Send the unnecessary extras back home tonight: items that should have been left back home
Published: Thursday, August 22, 2013
Updated: Friday, August 23, 2013 16:08
For most freshmen bringing everything in sight from home and cleaning out Bed Bath and Beyond is a natural homing instinct. Moving out of the house is a large milestone for most students and is accompanied by the fear that the space they will newly occupy will not be as comfortable, safe and personal as their familial home. While brining all your stuffed animals and your high school yearbook seem like items that will help you adjust to college life they are items that should have been left at home.
The beginning of college is the perfect opportunity to turn over a new leaf. For incoming freshmen the end of high school is still fresh in most memories but that shouldn’t mean a high school yearbook should be in tow. Not only are yearbooks bulky, a characteristic that makes finding a space within the limited peripheries of a dorm room difficult to work with, but they will distract you from the new opportunities on campus. As the first few weeks of the semester pass, freshmen should be immersed in new routines, friendships and experiences and not be bothered reminiscing about high school. Save the high school remembrances for Thanksgiving break.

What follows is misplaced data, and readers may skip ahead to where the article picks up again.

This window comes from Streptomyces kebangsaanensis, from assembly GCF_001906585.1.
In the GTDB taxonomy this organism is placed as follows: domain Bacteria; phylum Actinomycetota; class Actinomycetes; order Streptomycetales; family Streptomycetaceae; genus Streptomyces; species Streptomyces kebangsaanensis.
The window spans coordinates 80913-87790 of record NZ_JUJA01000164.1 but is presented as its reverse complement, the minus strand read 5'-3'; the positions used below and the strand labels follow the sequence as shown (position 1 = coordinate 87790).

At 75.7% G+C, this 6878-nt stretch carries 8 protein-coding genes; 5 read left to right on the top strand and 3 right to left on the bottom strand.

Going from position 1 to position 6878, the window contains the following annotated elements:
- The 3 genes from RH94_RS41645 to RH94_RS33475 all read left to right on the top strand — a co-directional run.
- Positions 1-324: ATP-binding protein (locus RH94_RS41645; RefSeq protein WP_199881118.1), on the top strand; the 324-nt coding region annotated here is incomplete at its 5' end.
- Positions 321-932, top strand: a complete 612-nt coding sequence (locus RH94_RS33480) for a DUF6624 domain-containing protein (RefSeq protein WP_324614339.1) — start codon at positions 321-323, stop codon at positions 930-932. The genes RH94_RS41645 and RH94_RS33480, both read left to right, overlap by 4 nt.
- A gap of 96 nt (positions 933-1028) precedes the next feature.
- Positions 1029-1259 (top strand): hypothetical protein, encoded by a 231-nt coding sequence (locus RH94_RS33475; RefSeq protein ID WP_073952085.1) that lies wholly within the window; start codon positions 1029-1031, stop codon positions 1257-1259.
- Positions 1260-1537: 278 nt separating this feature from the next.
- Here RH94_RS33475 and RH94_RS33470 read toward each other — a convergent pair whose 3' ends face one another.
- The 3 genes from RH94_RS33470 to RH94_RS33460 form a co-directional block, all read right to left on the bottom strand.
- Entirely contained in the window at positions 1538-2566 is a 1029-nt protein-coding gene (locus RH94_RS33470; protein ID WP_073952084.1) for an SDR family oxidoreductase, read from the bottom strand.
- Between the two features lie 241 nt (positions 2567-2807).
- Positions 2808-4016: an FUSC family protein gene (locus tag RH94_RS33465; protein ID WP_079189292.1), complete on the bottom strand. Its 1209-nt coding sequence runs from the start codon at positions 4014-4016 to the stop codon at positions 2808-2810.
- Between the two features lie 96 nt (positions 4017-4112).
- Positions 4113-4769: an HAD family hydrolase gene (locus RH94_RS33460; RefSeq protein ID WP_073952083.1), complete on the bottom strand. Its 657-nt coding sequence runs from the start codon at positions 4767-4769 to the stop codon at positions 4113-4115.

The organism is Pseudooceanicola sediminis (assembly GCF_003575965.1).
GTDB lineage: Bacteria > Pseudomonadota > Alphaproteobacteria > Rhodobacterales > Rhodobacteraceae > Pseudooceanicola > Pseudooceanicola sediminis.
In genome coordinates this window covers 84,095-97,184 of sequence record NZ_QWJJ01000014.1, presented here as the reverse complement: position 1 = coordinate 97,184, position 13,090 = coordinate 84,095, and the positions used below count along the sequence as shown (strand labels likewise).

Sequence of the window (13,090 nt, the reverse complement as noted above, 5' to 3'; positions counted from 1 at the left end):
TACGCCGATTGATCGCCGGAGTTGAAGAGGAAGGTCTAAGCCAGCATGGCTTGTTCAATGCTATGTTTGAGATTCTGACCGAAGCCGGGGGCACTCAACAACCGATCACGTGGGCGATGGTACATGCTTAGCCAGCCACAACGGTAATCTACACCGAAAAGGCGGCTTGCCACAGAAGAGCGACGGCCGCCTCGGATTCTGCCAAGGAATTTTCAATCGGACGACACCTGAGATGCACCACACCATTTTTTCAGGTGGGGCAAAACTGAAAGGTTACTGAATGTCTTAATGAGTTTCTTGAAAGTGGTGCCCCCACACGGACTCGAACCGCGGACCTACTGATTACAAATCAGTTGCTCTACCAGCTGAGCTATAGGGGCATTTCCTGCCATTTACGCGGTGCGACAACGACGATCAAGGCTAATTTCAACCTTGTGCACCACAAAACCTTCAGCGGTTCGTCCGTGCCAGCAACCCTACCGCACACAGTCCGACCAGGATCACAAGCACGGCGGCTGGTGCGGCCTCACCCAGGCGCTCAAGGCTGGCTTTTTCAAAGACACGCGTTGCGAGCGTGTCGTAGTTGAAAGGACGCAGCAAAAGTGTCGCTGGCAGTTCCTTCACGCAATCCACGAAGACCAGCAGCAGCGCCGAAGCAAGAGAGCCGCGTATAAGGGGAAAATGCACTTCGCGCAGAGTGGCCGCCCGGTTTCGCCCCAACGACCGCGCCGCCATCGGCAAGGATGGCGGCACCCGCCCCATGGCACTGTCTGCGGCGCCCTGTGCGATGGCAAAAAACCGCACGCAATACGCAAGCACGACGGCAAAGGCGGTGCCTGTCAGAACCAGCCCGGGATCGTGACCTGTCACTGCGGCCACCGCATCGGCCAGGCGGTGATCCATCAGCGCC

Stuffed animals are another classic example of something that should have stayed at home. While bringing your favorite furry friend might seem like a comforting solution to homesickness, the reality is that stuffed animals take up bed space and you will most likely either throw them off the lofted bed or push them off accidently, creating a mess to be dealt with in the morning. Furthermore, because they serve no important function you most likely will regret towing them all the way to Storrs only to have to search you room for an available corner for them to sit and gather dust in.
This item might seem obvious, but you should have left apparel bearing the names of other colleges at home. If you applied to UMass, Penn State, or God forbid, Syracuse, and brought along the evidence, hide it in the deepest drawer in your regulation dresser and take it home at your first chance. Nothing is as confusing as walking down Fairfield Way and seeing a student sporting a Trinity College baseball hat, a Miami-Ohio sweatshirt and a pair of University of South Florida sweatpants. It begs the questions of where your loyalties lie.
The most important item that should have been left at home is the lanyard. Nothing screams “freshman” louder than a lanyard hanging out of your pocket or around your neck. While a lanyard was handy in high school so that you could twirl your keys around and prove your car ownership, everyone has a set of keys in college and keeping them in your pocket on a small key ring is in vogue. Ostentatiously displaying your keys tends to end with losing them or getting them stolen by a friend as a hilariously panic inducing practical joke.